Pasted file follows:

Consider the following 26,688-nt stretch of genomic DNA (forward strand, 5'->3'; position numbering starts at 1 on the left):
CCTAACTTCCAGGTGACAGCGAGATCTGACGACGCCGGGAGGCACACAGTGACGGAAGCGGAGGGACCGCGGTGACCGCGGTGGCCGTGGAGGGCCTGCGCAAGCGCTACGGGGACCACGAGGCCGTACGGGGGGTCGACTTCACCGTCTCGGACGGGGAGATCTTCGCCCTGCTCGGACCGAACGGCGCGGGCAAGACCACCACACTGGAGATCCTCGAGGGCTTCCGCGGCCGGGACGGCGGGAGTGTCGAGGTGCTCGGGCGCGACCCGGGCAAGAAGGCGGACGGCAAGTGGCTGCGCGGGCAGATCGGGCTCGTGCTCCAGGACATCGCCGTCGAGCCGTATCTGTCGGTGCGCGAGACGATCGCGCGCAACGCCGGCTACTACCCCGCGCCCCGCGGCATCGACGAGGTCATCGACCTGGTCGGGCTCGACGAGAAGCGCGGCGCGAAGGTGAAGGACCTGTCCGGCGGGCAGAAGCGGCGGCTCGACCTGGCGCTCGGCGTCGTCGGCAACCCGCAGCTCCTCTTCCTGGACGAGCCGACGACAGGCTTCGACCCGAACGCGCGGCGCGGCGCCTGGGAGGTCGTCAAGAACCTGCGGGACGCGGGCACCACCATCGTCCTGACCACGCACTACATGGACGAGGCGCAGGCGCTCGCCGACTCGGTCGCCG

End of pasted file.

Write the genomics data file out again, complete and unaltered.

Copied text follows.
Consider the following 26,688-nt stretch of genomic DNA (forward strand, 5'->3'; position numbering starts at 1 on the left):
CCTAACTTCCAGGTGACAGCGAGATCTGACGACGCCGGGAGGCACACAGTGACGGAAGCGGAGGGACCGCGGTGACCGCGGTGGCCGTGGAGGGCCTGCGCAAGCGCTACGGGGACCACGAGGCCGTACGGGGGGTCGACTTCACCGTCTCGGACGGGGAGATCTTCGCCCTGCTCGGACCGAACGGCGCGGGCAAGACCACCACACTGGAGATCCTCGAGGGCTTCCGCGGCCGGGACGGCGGGAGTGTCGAGGTGCTCGGGCGCGACCCGGGCAAGAAGGCGGACGGCAAGTGGCTGCGCGGGCAGATCGGGCTCGTGCTCCAGGACATCGCCGTCGAGCCGTATCTGTCGGTGCGCGAGACGATCGCGCGCAACGCCGGCTACTACCCCGCGCCCCGCGGCATCGACGAGGTCATCGACCTGGTCGGGCTCGACGAGAAGCGCGGCGCGAAGGTGAAGGACCTGTCCGGCGGGCAGAAGCGGCGGCTCGACCTGGCGCTCGGCGTCGTCGGCAACCCGCAGCTCCTCTTCCTGGACGAGCCGACGACAGGCTTCGACCCGAACGCGCGGCGCGGCGCCTGGGAGGTCGTCAAGAACCTGCGGGACGCGGGCACCACCATCGTCCTGACCACGCACTACATGGACGAGGCGCAGGCGCTCGCCGACTCGGTCGCCG